die belebende Bedenkung

(Belatedly) speaking truth unto trainspotters

with 2 comments

Twitter, @CarlShillitoUK at the 'National Rail Conference'

At Bauer’s “National Rail Conference” today (15 June 2017) the ‘moderator’ is Steve Norris, and the ‘keynote speaker’ is HS2 Ltd chairman David Higgins.

Would that be the same Steve Norris who helped run the incompetent and now-defunct track maintenance company, Jarvis?

The Guardian, 'Jarvis crash year bonuses', 15 Sep 2004

And the same David Higgins who

  • mismanaged Network Rail’s Great Western electrification project, contributing to costs almost tripling?
  • was appointed to “drive down” the cost of HS2, and completely failed to do so?
  • on 17 November 2014, told the House of Commons transport committee that “a railway line where trains travel at 220 miles an hour as opposed to 120 miles an hour clearly has nearly twice the capacity because you can have twice as many trains on it”?

Mr Higgins’ capacity dissemblance was revealed on the Beleben blog on 18 November 2014. But the largely trainspotter readership of Bauer’s “Rail” magazine had to wait more than two years to be told the capacity truth.

Extract from, Rail magazine 823, March 2017, 'HS2 fails to spark public imagination'

Written by beleben

June 15, 2017 at 10:47 am

Posted in High speed rail, HS2

2 Responses

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  1. Presumably the same Mr Stephen Norris who John Major appointed as Transport Minister for London in 1992 and twice stood for London Mayor. He left in 1997 to “pursue business interests”, which seems likely to have related to the privatisation of BR by John Major. He was described in 2000 as having nine charmed lives. It isn’t surprising to see him dipping into the HS2 gravy train.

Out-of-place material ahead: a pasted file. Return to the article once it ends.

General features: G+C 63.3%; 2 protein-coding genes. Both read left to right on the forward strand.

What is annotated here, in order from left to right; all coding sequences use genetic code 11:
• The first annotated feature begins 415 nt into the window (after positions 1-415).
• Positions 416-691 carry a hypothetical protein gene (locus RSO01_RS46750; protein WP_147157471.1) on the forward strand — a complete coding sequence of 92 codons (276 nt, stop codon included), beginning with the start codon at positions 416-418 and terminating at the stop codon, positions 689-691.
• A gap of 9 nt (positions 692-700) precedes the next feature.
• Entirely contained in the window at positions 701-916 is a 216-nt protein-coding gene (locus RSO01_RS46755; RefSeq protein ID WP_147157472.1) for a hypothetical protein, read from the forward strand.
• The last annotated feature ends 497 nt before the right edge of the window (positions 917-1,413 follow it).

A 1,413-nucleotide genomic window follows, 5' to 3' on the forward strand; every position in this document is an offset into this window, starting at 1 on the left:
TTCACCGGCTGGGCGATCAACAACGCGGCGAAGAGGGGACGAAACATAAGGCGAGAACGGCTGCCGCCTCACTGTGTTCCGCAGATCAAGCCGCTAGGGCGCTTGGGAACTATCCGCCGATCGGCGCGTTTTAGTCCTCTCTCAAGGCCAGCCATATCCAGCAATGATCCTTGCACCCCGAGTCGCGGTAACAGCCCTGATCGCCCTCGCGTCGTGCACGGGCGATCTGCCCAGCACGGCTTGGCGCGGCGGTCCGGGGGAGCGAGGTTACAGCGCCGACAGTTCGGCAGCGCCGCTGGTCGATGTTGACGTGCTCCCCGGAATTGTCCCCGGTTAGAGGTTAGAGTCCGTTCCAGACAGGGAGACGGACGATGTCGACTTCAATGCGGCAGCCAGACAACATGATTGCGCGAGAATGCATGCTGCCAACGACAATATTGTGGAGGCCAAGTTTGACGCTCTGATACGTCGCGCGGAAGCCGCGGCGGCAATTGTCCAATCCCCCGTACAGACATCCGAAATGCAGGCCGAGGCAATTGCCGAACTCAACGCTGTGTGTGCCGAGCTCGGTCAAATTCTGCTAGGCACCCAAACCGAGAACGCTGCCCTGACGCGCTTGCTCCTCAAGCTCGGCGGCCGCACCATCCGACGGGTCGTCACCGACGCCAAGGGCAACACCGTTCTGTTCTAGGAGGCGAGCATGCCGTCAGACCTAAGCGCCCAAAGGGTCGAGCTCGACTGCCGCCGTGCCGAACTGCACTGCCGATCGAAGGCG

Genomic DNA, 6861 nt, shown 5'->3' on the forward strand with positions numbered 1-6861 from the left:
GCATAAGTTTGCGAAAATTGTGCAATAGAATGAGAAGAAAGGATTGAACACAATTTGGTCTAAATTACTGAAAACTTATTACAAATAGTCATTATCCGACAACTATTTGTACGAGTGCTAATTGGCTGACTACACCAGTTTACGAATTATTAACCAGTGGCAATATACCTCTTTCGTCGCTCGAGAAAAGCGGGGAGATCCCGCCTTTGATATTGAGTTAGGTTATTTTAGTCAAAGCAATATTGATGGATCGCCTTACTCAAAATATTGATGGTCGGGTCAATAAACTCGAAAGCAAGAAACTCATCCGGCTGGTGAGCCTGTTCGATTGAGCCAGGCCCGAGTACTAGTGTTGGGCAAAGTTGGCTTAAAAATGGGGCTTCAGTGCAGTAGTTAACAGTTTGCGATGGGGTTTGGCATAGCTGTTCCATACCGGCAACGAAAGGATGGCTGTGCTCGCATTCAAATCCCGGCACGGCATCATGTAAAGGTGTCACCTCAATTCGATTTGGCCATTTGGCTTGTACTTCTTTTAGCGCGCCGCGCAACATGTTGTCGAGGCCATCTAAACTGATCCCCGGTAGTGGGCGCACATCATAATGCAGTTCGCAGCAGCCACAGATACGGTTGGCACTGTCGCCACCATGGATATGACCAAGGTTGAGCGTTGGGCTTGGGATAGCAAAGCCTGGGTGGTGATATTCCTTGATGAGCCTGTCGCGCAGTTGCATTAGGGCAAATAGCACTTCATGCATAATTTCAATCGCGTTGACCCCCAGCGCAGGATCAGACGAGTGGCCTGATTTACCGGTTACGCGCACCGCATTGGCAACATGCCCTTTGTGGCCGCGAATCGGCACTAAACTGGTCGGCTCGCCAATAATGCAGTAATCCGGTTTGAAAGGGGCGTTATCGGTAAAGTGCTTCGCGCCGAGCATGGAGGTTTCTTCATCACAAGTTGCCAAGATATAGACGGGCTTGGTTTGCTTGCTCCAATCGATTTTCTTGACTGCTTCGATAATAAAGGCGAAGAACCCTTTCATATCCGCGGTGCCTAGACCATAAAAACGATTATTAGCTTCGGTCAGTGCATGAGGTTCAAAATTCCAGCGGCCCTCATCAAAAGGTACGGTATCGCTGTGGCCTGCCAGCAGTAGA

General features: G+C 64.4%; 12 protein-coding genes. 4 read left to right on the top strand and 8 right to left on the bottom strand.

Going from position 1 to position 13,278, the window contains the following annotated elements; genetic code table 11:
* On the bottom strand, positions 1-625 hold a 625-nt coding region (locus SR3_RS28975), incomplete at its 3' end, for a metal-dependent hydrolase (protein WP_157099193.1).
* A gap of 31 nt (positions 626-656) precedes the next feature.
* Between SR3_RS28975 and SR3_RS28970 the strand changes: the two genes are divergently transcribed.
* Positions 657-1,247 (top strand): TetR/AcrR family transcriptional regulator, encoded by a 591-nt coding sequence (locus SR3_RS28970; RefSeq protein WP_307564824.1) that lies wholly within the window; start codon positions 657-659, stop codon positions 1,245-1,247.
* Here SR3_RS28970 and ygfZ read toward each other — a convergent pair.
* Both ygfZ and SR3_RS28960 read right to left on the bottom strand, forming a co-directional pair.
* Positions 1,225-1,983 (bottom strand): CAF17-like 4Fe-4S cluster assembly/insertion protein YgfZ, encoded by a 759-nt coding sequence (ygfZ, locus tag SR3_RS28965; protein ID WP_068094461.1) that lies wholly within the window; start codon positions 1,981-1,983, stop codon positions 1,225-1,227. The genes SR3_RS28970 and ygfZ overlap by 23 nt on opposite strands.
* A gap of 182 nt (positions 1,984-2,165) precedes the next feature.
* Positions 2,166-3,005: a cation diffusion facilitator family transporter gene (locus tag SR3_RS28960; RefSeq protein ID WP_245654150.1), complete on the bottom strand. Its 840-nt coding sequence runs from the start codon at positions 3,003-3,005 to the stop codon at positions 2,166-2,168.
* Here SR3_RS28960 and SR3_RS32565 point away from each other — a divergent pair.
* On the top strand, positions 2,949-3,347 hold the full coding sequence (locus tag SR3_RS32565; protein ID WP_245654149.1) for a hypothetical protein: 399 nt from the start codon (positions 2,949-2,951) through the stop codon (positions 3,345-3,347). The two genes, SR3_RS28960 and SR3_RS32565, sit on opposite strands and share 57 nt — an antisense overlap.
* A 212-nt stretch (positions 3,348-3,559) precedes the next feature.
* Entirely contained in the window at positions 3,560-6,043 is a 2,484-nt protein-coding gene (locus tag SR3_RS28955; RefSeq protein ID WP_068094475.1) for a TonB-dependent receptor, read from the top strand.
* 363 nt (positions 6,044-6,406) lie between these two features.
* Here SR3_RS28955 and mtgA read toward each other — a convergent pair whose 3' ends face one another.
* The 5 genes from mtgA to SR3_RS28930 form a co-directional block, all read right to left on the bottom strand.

June 15, 2017 at 11:16 am

  2. Plus of course the amount of the journey you will actually be able to run at top speed shrinks as this goes up. Based on current performance on lines qualifying as ‘high speed’ with train tops speeds of 125mph, current track and signalling, we are seeing daily timetabled services that would be equivalent to a 60 minute London-Birmingham service.

    With 3 key slow-down points on each route removed London-Scotland in 3.5-3.8 hours is what HS2 was offering but can be delivered with existing trains and infrastructure – where HS2 posts journey times notably longer than the best offered by the current daily timetables, with special services on both East and West Coast routes delivering London in under 4 hours with those significant slow sections (Carlisle, Preston, Stafford, Morpeth, Newcastle, York) still checking the speeds right down.

    In terms of both capacity and service, the delivery of a 12-track corridor, which offers permutations of 3 or more fast train routes would replicate the Manchester-London service running hourly via Crewe or Stoke/MK or Stoke/Stafford but 3 times per hour on the main route, and leaving local paths between the hourly services where tracks are shared.


    June 15, 2017 at 2:13 pm

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